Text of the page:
Attempted Terrorist Attack in Kansas Goes Little Noticed

In April 2015, John Booker attempted to detonate what he believed was a 1,000 pound bomb outside the fence of Fort Riley, Kansas. It turns out the fake bomb had been coordinated with the FBI:

Booker acknowledged in court that he told one of the FBI informants that he wanted to kill Americans and engage in violent jihad on behalf of the Islamic State group. His plea agreement said he made a video in April 2015 telling Americans “today we will bring the Islamic State straight to your doorstep.”

In court, Redmond once referred to Booker as Muhammad. Booker had an alias, Muhammad Abdullah Hassan.

It turns out Booker actually enlisted in the US Army in 2014, but his enlistment was terminated before basic training even began after the FBI questioned his public statements about wanting to copy cat Nidal Malik Hasan‘s “insider attack“:

Booker told investigators that he enlisted to commit an insider attack against American soldiers like the one Maj. Nidal Hassan carried out at Fort Hood, Texas, according to prosecutors.

Had he been successful, he would have been at least the sixth US military member who was motivated by his Islamic faith to either attack or attempt to attack his fellow troops. The others included:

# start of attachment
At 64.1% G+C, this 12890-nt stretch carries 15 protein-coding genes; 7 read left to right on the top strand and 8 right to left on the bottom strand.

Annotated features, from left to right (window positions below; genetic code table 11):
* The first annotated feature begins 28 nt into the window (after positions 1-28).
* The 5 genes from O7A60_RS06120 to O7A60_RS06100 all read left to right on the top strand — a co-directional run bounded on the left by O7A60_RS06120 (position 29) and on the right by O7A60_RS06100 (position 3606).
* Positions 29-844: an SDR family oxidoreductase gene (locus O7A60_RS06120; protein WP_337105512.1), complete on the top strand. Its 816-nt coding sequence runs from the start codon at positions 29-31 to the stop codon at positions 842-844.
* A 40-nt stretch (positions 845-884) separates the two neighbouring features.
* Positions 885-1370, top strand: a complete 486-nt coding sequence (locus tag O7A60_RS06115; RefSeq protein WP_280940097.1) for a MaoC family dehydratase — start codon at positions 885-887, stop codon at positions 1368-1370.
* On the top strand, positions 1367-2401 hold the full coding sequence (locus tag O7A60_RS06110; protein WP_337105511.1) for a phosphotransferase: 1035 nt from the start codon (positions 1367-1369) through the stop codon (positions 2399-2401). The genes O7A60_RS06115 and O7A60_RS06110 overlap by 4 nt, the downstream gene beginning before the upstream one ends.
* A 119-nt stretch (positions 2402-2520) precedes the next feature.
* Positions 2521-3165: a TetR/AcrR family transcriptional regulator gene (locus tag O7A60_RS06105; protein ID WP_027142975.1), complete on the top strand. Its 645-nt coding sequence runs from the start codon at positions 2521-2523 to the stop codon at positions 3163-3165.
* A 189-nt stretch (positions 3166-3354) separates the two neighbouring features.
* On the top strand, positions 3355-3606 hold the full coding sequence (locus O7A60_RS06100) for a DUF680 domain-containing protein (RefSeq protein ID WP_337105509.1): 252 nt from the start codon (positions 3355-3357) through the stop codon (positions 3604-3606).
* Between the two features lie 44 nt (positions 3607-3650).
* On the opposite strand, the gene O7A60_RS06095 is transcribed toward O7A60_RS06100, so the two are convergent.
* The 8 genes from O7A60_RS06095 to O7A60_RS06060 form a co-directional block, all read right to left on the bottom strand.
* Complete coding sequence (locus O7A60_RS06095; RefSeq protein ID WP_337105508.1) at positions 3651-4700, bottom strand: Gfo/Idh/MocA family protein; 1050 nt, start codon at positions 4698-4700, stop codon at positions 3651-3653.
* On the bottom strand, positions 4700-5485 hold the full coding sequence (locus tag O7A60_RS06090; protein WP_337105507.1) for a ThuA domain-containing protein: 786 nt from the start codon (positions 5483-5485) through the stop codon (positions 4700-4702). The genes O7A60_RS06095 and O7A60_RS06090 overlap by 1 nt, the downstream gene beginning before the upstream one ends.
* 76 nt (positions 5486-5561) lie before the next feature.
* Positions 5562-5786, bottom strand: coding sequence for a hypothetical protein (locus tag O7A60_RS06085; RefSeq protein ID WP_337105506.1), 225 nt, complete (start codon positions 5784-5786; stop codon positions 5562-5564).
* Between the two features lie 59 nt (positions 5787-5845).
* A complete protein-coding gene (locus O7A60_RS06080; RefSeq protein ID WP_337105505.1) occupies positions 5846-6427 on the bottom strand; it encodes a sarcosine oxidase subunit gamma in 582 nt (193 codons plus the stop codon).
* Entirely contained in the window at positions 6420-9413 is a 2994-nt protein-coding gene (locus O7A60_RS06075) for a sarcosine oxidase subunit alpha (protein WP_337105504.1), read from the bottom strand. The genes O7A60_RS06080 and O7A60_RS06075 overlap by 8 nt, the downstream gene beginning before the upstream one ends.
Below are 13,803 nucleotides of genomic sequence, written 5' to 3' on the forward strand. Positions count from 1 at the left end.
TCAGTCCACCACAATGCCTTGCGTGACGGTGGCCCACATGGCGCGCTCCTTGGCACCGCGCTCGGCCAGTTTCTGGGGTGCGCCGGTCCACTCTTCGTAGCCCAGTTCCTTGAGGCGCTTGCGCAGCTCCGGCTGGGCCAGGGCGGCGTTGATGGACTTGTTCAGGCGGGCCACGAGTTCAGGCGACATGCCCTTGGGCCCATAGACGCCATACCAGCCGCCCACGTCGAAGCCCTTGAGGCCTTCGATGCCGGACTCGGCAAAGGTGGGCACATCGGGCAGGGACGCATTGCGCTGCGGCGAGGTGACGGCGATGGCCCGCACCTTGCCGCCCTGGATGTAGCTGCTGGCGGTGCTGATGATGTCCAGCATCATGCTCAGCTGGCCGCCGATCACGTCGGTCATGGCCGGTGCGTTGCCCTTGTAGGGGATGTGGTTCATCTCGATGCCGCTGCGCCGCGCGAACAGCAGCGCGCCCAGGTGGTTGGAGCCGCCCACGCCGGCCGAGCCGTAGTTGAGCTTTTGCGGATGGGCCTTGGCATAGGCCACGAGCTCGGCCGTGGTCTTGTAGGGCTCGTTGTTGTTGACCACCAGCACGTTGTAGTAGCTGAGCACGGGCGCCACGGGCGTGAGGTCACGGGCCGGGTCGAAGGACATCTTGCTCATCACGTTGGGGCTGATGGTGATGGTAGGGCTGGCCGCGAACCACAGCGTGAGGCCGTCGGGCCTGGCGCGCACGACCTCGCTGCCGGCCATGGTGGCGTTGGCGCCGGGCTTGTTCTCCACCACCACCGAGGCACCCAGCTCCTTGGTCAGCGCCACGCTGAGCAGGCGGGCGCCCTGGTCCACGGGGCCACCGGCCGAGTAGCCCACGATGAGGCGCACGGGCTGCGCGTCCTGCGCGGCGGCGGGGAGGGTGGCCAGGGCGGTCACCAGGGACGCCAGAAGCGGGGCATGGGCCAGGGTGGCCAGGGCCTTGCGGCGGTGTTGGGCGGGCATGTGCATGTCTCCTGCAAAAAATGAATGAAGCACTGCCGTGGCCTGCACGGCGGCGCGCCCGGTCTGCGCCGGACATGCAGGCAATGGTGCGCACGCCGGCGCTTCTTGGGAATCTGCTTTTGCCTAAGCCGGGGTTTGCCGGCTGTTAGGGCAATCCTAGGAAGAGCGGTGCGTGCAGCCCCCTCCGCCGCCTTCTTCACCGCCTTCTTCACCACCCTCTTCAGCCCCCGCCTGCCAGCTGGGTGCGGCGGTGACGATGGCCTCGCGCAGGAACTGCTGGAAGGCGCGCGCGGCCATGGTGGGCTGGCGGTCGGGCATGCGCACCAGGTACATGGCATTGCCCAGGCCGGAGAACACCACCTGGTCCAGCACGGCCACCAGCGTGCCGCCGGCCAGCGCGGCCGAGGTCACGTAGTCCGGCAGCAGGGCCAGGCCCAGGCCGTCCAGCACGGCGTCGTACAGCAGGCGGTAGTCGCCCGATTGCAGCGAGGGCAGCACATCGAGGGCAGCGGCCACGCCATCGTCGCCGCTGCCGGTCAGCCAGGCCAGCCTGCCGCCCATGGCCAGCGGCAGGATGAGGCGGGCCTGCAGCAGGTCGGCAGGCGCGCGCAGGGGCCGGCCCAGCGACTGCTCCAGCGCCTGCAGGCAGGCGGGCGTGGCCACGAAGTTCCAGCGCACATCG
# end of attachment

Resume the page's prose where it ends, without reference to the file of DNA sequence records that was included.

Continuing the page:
At least ten other incidents have been recorded in which non-military members have attempted to or successfully killed US troops, most in the US itself:

The 21-year old Booker readily admitted to being motivated by his extremist Islamic beliefs to kill US troops, admitted he enlisted to do so, and even believed he was about to do so in a suicide car bomb attack — yet his story has received surprisingly little attention.

It turns out Booker isn’t alone.  Daniel Seth Franey is an Army deserter was recently arrested on weapons charges and similarly had a history of statements supporting the Islamic State and of killing US troops.  Yet, like Booker, news of his arrest barely registered.

It’s almost as if Americans are becoming blasé about foiled terrorist attacks.

Interestingly, however, Michael “Mikey” Weinstein pays himself a quarter-million dollars a year, funded by people he’s managed to convince that Christians are the true national security threat in the United States.  While the list above of Islamic extremists either within the US military or trying to attack it grows, Weinstein has never provided a single example of a Christian doing the same thing — and yet he attacks solely Christians.

Weinstein has apparently found a niche market of Americans more scared of fictional Christians than factual Muslims.

To not be scared by terroristic threats or such attempts is admirable, as it defangs the very tool upon which Islamic extremists rely. To not care about threats or attempted attacks could be worrisome, though.

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